Tuesday, December 22, 2009

How soon can we infuse GNH into the curricula?

(Note: This is something that happened somewhere around 13 December, I am uploading it only for information.)

With the workshop on Educating for Gross National Happiness that ended Saturday, the kingdom today stands at a remarkable crossroads in its history, in terms of its education policy.

Once the GNH principles and approaches are embedded in the structure of the country’s educational system and curricula, GNH will be a living reality in Bhutan. This is a decision that will influence the future of the country for generations to come.

And it should rightly be so. GNH, the country’s guiding philosophy since 1972 has sought to integrate sustainable and equitable economic development with environmental conservation, good governance, and preservation and promotion of the country’s ancient culture and profound traditions.

What does this mean in practice? First, sustainability principles, values, factual knowledge, and behavior would not only be taught in dedicated courses on environmental science, protection, and conservation, but they would also serve as examples in mathematics exercises, grammar texts, science experiments and more.

Noted educators like David Orr have critiqued conventional science texts for neglecting and underplaying human dependence on the natural world, and in some cases implicitly promoting environmentally destructive behaviors by implying the potential dominance of man and technology over nature.

A GNH curriculum would correct that present imbalance by focusing more on the interdependent nature of reality, including human interaction with natural forces.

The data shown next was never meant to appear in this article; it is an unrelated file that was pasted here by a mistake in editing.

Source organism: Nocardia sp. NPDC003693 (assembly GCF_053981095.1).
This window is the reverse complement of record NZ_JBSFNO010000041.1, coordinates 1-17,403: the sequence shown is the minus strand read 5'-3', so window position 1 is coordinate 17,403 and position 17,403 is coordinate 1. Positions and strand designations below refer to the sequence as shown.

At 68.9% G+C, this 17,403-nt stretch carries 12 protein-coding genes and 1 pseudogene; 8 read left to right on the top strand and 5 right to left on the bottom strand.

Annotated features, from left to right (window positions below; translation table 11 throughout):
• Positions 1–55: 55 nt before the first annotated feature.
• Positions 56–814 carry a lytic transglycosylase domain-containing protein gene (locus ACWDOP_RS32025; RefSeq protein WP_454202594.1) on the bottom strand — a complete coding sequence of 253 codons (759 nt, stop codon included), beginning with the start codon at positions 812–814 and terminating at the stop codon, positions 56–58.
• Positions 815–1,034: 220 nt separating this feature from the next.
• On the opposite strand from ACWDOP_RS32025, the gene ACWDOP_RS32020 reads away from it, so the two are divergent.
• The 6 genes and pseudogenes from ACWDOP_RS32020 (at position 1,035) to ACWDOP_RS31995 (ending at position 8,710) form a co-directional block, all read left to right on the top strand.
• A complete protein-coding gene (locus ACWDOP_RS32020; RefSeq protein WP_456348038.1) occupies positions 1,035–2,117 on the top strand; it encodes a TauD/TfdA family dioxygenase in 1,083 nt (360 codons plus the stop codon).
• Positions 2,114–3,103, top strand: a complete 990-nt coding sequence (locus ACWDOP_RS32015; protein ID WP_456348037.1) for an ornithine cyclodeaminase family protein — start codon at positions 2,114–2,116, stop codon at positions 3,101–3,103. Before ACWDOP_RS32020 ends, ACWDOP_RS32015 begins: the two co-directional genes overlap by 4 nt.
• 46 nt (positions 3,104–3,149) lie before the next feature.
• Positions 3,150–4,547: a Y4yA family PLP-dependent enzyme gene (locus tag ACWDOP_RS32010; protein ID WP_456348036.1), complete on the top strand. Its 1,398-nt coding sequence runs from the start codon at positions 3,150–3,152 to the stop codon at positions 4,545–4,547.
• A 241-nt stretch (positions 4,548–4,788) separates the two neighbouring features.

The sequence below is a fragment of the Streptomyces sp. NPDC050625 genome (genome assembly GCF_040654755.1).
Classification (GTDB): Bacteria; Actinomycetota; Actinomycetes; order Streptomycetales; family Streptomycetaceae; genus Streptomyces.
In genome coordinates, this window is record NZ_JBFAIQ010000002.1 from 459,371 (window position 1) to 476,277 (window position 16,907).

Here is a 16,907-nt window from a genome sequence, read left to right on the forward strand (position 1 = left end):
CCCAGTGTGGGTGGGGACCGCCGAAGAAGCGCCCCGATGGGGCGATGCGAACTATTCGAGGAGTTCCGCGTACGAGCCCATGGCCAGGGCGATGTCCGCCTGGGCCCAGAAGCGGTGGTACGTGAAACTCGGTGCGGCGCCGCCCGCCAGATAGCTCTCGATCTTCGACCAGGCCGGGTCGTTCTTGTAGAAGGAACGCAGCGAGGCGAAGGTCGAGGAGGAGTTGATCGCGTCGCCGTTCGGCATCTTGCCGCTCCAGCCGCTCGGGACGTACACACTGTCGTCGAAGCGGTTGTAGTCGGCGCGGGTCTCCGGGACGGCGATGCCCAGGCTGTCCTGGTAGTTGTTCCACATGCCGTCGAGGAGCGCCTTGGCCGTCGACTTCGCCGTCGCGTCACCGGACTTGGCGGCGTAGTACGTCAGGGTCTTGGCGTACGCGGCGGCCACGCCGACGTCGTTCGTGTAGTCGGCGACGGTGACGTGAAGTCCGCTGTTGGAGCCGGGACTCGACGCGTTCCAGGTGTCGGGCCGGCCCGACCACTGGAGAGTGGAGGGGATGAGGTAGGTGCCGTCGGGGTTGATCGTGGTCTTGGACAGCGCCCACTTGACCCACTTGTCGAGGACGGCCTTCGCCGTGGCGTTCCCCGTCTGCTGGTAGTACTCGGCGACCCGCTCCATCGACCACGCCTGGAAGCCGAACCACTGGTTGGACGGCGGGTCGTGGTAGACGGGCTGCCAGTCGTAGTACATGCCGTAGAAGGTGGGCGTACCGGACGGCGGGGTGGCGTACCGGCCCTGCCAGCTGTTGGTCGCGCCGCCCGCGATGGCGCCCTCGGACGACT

It would also promote and teach respect for indigenous human cultures, languages, and knowledge. A few Bhutanese educators have been inspired to take students into the country’s old-growth forests to show and teach youth about the medicinal value and uses of local herbs and plant, which are in danger of being lost if not incorporated into formal educational curricula.

Of course, much discussion had taken place between our leaders and the educators before this concept of incorporating GNH into the education system ever came into being.

Our Education Minister himself has emphasized that genuine GNH curricula would go beyond mere conceptual and intellectual learning but attempt more effectively to integrate heart, mind, spirit, and behavior. In other words, such curricula would incorporate learning that draws not only on reasoning alone but also on experiential, artistic and feeling faculties, and that attempts to translate knowledge into action.

The first step in designing GNH curricula has already been taken. The assembly of a top international team of educators has contributed all they could for the system. Now the real task is to put all those points, depending on what fits where, breaking them down to subjects, topics and activities.

The workshop has provided the education ministry with a road map and a plan of action to begin the process of incorporating GNH values and principles into the school system by the beginning of 2010. Lyonpo Powdyel himself expressed confidence and optimism when he said that we know now what we should be doing in the next couple of weeks and months. And a national task force has been constituted to implement the plan.

Confidence and optimism is one thing, but it takes time to arrange things. Logistics take time. First and foremost would be to orient the principles to the new concept and approach.

The concept is beautiful, but how does one go about integrating it each subject. That calls for experts and cannot be left to the individual teachers, without proper guidelines.

Besides, incorporating the GNH principles and approaches to the syllabi involves a revision. Revising the text books on various subjects calls for time and lots of experts in a particular subject. This is particularly interesting when we realise that our school text books haven’t been revised for the last five years or so.

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